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Choreographing Zeitgeist: Shen Wei, Italy’s MM and Toronto’s Chris House


The once-iconoclastic contemporary dance movement is perhaps no longer the most exciting new upstart of the terpsichorian scene; it is now being challenged by a range of new-fashioned art dance styles, from the sober " conceptual " to brutal, street-smart Jookin & # 39; .

But three performances this week reassured Contemporary dance lovers of Vancouver who still have enough to tell their favorite art form.

In the Vancouver Playhouse, members of the Dance House were treated to a 50 anniversary of the Toronto Dance Theater that featured a five short works "revisited" by the opus of choreographer Christopher House, the artistic director of the company since 1994.

Much of the same crowd appeared later in the week on the Chutzpah! Festival for the North American premiere of the MM Contemporary Dance Company in two long-shaped works with classical scores: Ravel & # 39; s Bolero and Stravinsky & # 39; s Sacre du Printemps (Rite of Spring ). [19659002] And then, the next night, Hunan-born Chinese-American superstar choreographer Shen Wei offered yet another – almost diametrically opposite – view of the same Stravinsky score to fans of the Vancouver International Dance Festival at the Playhouse.

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The Toronto program opens and closes with ensemble pieces with a scientific theme. Martingale (2014) offers a daring look at quantum physics that does not look much like a free warm-up for football. On a minimalist electronics score by the frequent roommate Thom Gill (who performs "live" on a console on stage), the powerful, technically flawless young dancers of the company revolve, swirl, turn and mate as subatomic particles in a cloud room or a cyclotron.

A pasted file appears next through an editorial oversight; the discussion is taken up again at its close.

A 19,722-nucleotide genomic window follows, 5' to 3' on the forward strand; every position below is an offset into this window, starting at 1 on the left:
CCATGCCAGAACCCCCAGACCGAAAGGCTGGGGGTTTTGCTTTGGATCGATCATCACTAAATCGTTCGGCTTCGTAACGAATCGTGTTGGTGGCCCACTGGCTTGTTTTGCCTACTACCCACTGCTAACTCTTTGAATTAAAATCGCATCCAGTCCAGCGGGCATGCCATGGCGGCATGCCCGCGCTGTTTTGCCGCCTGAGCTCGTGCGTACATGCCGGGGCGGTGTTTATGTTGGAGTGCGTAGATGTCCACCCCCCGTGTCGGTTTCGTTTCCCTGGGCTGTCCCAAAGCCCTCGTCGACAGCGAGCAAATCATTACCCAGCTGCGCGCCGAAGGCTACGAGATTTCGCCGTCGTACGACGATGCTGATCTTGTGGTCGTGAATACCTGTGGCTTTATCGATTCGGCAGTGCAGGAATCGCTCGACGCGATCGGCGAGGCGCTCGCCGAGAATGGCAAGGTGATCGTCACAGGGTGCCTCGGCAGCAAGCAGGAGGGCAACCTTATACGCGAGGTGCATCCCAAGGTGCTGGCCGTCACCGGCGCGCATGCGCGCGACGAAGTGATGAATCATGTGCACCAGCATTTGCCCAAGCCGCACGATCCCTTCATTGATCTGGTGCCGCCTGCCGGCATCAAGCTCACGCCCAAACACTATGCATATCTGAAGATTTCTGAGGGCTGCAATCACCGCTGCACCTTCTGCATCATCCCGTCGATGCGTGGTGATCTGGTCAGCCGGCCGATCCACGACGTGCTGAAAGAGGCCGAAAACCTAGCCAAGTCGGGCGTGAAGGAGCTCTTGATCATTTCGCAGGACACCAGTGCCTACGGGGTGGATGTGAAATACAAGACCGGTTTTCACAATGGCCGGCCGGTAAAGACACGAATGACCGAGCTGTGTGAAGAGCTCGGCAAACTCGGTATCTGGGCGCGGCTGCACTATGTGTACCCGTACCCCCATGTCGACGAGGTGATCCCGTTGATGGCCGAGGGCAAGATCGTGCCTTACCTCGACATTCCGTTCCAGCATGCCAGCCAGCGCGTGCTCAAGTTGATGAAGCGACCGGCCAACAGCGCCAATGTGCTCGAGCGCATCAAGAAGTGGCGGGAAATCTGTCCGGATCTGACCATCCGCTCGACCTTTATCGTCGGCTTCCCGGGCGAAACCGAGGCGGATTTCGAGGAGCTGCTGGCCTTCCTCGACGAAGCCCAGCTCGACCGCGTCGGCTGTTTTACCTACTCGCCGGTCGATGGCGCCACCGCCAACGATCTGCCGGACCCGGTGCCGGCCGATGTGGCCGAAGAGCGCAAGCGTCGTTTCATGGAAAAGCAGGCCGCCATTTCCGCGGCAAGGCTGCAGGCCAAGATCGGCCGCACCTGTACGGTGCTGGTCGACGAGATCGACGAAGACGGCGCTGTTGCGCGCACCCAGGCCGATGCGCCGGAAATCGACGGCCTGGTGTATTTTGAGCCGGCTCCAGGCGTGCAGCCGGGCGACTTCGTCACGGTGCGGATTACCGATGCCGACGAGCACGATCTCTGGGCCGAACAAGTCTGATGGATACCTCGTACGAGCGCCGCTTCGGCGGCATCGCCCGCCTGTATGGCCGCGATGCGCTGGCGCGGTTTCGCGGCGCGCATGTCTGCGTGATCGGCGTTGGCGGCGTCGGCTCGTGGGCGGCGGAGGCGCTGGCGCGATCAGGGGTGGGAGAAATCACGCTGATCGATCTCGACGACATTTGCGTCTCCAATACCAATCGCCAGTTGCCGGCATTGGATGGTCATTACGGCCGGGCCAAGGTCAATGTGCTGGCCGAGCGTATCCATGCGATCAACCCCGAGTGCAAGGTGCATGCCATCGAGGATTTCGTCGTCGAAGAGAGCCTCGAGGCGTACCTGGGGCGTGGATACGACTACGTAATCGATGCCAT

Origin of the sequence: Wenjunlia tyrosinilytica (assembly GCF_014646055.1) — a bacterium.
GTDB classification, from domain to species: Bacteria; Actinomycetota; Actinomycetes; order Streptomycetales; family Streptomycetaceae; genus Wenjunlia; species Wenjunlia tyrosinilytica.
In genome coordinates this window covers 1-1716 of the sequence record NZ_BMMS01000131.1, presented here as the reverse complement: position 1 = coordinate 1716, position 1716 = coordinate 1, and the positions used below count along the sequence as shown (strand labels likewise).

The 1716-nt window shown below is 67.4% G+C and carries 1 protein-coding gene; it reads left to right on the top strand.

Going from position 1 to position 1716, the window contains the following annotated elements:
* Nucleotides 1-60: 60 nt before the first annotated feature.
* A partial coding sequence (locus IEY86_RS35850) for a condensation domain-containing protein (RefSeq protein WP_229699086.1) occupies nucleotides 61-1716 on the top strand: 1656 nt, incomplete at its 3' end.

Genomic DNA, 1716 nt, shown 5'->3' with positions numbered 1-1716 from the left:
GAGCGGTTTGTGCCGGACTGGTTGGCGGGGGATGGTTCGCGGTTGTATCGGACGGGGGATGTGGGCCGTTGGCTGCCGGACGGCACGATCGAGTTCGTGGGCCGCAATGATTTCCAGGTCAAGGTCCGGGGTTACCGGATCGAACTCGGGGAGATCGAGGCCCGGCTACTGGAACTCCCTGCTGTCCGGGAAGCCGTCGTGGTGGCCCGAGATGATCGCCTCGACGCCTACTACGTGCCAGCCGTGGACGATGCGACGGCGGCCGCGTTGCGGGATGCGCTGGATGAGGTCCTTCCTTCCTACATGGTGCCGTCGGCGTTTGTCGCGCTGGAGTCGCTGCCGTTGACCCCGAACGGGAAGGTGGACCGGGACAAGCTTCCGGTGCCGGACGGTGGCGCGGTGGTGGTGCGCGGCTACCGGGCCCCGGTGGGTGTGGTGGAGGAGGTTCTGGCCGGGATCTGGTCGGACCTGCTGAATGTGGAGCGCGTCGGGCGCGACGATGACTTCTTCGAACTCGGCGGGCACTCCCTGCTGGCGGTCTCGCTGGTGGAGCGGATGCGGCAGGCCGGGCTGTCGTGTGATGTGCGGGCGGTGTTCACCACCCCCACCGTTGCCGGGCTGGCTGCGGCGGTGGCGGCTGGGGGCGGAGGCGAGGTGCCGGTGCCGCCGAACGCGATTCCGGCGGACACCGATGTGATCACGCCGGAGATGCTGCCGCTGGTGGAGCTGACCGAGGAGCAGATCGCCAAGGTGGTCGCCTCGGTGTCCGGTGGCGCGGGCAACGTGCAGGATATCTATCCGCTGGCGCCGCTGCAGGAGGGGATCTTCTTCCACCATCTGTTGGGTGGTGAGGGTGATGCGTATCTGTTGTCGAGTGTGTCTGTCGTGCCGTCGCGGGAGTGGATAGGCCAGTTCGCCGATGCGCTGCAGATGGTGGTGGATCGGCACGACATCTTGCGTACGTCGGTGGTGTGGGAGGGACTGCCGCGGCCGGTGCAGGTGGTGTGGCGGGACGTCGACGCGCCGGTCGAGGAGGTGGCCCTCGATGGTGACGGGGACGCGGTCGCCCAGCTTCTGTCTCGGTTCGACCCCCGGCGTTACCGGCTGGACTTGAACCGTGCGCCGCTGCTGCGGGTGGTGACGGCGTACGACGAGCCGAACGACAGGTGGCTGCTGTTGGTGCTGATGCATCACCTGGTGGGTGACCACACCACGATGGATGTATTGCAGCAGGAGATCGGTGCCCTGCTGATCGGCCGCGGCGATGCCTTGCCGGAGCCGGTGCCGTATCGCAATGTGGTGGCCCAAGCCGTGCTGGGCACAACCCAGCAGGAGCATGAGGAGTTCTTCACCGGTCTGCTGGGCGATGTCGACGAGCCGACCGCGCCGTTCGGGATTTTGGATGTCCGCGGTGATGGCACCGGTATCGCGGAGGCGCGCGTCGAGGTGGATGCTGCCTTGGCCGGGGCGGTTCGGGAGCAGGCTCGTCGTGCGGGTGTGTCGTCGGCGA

Physiology, instead of physics, sets the tone for the final piece of the recital, Vena Cava (1999), but the dancers keep the same beating pulse. This time, however, they look like blood red erythrocytes rushing through the intricate venation of House's geometric choreography, rather than just quantum ephemera on a stochastic random walk.

The two pieces emphasize the evolution of the choreographer over the years. Previous works seem to be more formal and structured in particular; House's later opus is more open to spontaneous, one-time interactions from the body intelligence & # 39; of his dancers (as he calls it in a pre-concert talk). Gill's live presence on the stage and his amorphous, iterative scores promote this dynamic, particularly in the latest piece on the bill, a light combo quintet that only premiered in Colombia last November.

The earliest piece on the bill, Fjeld (1990), looks stately – almost architecturally – with its classically draped, stately female figures and his cantilevered male only the trois, all the terrifying species of an Arvo Pärt vocalise.

Bolmer's hypnotic pulse. Photo: MM

The Italian choreographer Michele Merola, artistic director of the MM company that wears his monogram, decides the Chutzpah! program with a dark stylish septet rendition of the Bolero.

Unprecedented hands manipulate what looks like a gigantic, flexible plate of black corrugated cardboard in accordance with Ravel's tortuous score. Black-clad dancers appear and disappear, separately or in two or three, between the wavy folds of this background. Lighting designer Cristina Spelti illuminates the vignettes with grim sidewalls, sometimes giving the impression of a double exposed negative.

Musical interpolations by Stefano Corrias occasionally illuminate the score, which makes more lyrical dance interventions possible. But still, Ravel's hypnotizing melody builds up to his inexorable crescendo, after which the whole cast – now dressed in dazzling white – ranks itself before the unfurled background in a climatic scene.

If that sounds a bit noir it is positively airy compared to MM & # 39; s Chutzpah! program-opener, choreographer Enrico Morelli & # 39; s Sacre du Printemps. That is Sacre, as in "sacrifice". Stravinsky subtitled his work "Images of pagan Russia." Celebrants welcome the spring equinox with a designated virgin doomed to dance themselves to death.

Morelli sets the ominous mood even before dancers appear: a few dozen shimmering meat hooks dangle from chains and sway ominously across the empty stage. The lights dim and when they emerge again, nine of the members of the cast are standing before us, looking, with stone faces, while a dancer is dragged into the wings, sensitive and inert at the end of a chain linked.

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